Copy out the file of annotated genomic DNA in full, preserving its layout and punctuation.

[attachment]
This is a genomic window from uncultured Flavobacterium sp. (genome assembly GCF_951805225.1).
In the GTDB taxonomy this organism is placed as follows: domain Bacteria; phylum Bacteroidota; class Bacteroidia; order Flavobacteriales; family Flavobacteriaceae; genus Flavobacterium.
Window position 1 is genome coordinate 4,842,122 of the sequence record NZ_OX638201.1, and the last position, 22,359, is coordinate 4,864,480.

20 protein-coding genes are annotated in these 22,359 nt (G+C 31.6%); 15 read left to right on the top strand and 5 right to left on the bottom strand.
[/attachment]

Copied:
This is a genomic window from uncultured Flavobacterium sp. (genome assembly GCF_951805225.1).
In the GTDB taxonomy this organism is placed as follows: domain Bacteria; phylum Bacteroidota; class Bacteroidia; order Flavobacteriales; family Flavobacteriaceae; genus Flavobacterium.
Window position 1 is genome coordinate 4,842,122 of the sequence record NZ_OX638201.1, and the last position, 22,359, is coordinate 4,864,480.

20 protein-coding genes are annotated in these 22,359 nt (G+C 31.6%); 15 read left to right on the top strand and 5 right to left on the bottom strand.